The North Central College esports team, simply known as NCC eSports, is looking to the future after a hugely successful 2018 slate of competition.

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NCC eSports presses the start button


May 07, 2019

Esports team hits the ground running in first season of competition

The North Central College esports team, simply known as NCC eSports, is looking to the future after a hugely successful 2018 slate of competition. In only their first full year fielding competitive squads, Cardinal video gamers playing Counter-Strike: Global Offensive (CS: GO) won their division in the Collegiate Starleague (CSL). In addition, they qualified for postseason competition, finishing among the top 16 of the national tournament.

The team is part of an industry that is growing exponentially. According to industry research authority Newzoo, esports revenues will get up to $1.1 billion in 2019, up 26.7 percent from last year. There are more than 900 colleges and 30,000 players involved in the CSL alone.

Less than two years since gaining status as an official student organization at the College, NCC eSports president Gavin Frey ’20 and his teammates are developing as they go, establishing themselves as a regional and national contender despite not being sure what they would encounter.

“We entered the Junior Varsity division as we didn't know what the league was going to look like,” said Frey. “There is a large mix of (NCAA) Division I, II, and III and NAIA schools in the CSL.”

North Central CSGO, as this specific squad is known, defeated teams from larger schools all over the region representing Northwestern University, Northern Illinois University, Southern Illinois University-Edwardsville, the University of Illinois at Chicago, Northern Kentucky University, and Western Kentucky University.

A view of the field at an esports competition attended by the North Central College team.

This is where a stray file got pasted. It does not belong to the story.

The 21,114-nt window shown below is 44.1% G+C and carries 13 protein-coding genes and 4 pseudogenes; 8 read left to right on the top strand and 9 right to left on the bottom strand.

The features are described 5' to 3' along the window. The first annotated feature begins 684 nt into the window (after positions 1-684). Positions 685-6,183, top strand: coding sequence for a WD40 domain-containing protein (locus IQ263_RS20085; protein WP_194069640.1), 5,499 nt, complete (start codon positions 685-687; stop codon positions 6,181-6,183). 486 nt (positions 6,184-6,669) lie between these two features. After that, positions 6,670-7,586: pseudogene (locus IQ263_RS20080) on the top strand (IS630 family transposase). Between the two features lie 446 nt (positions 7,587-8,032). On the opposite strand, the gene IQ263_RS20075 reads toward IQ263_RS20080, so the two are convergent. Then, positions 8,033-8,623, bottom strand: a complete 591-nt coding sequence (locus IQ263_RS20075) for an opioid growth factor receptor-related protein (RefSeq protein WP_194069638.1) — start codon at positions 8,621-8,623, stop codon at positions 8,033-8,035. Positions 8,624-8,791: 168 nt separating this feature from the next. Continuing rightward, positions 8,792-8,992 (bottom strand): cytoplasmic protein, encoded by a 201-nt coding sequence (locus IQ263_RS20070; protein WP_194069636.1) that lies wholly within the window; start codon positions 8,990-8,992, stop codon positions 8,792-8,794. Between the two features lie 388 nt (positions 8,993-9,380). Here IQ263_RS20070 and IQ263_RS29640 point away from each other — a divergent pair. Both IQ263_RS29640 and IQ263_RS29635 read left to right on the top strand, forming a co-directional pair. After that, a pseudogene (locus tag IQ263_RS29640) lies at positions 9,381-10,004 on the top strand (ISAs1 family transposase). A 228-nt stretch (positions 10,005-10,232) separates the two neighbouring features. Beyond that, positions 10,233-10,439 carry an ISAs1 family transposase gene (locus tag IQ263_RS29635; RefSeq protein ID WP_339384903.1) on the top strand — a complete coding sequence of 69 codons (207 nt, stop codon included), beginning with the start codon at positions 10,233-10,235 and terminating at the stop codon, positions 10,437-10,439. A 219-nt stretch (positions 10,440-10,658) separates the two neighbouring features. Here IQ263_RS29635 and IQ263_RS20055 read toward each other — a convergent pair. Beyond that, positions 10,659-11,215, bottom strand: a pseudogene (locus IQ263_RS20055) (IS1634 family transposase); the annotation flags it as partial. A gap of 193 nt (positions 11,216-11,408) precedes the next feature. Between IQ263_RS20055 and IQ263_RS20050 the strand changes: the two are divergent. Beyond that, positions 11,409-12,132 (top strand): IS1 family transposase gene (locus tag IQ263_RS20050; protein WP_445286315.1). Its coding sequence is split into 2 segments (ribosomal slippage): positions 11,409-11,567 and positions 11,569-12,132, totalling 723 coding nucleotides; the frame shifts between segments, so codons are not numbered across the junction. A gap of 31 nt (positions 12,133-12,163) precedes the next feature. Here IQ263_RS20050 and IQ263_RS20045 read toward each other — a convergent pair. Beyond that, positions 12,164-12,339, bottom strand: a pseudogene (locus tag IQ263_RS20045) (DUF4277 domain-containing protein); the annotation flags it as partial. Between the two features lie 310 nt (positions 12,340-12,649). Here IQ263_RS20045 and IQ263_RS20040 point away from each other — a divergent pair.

NCC eSports recently competed in a huge LAN event in Iowa.

Treating esports as more than a game

Preparation and dedication are already hallmarks of the team’s style, as players take great care to use their time and resources wisely. Their training sessions in the gaming lab at Carnegie Hall are enjoyable, but all business, designed to make them into a cohesive unit.

“To prepare for our matches we set times twice a week to work out strategy and practice using our smokes, grenades, Molotovs, and so on,” Frey said. “Then we would scrimmage whenever we were available and build some synergy.

“Everyone knew their role and what they needed to be doing. Not only knowing your own role but knowing other people’s roles and trusting them is critical in this game since the timing is very difficult.”

Leadership is vital for any competitive endeavor, but especially a burgeoning one like this. Frey calls out the early and quick efforts of two players who’ve risen to the task.

“We were lucky this year to have team captain Jacob ’19 and Justin Halters ’19,” said Frey. “They definitely took to the leadership role and taught us how to play organized CS: GO. Even those who weren't that great—myself included—learned to play the game right and they taught the people who were already good to play well with others.”

The NCC eSports team during a competition.

NCC eSports in action.

Creating an esports tradition

Frey wants the club to build on their early success by developing squads for other games. It’s a time of transition and opportunity as many of the organization’s first members will be graduating this spring.

“Our goal is basically to keep expanding,” he said. “Our only current competitive teams play CS: GO and Rainbow Six Siege (R6), and Overwatch will be the next in line. We have many other people in the club playing games like League of Legends who have yet to kick start a team and compete.

“We want more teams competing, and for the club to establish a name for itself among other clubs and colleges when it comes to esports.”

The organization is working to increase its visibility both on campus and off. The team attended a Local Area Network (LAN) competition in Iowa in April, challenging other teams in CS: GO and R6.

They will continue a tradition by hosting a LAN party of their own at the Jefferson Lounge inside Seager Hall in May, where students will be invited to come and play games both old and new on a system of gaming consoles and computers wired together. The event will be open to anyone and will give potential new members a chance to see what the organization is all about.

To contact the club and learn more, go to the NCC eSports web page.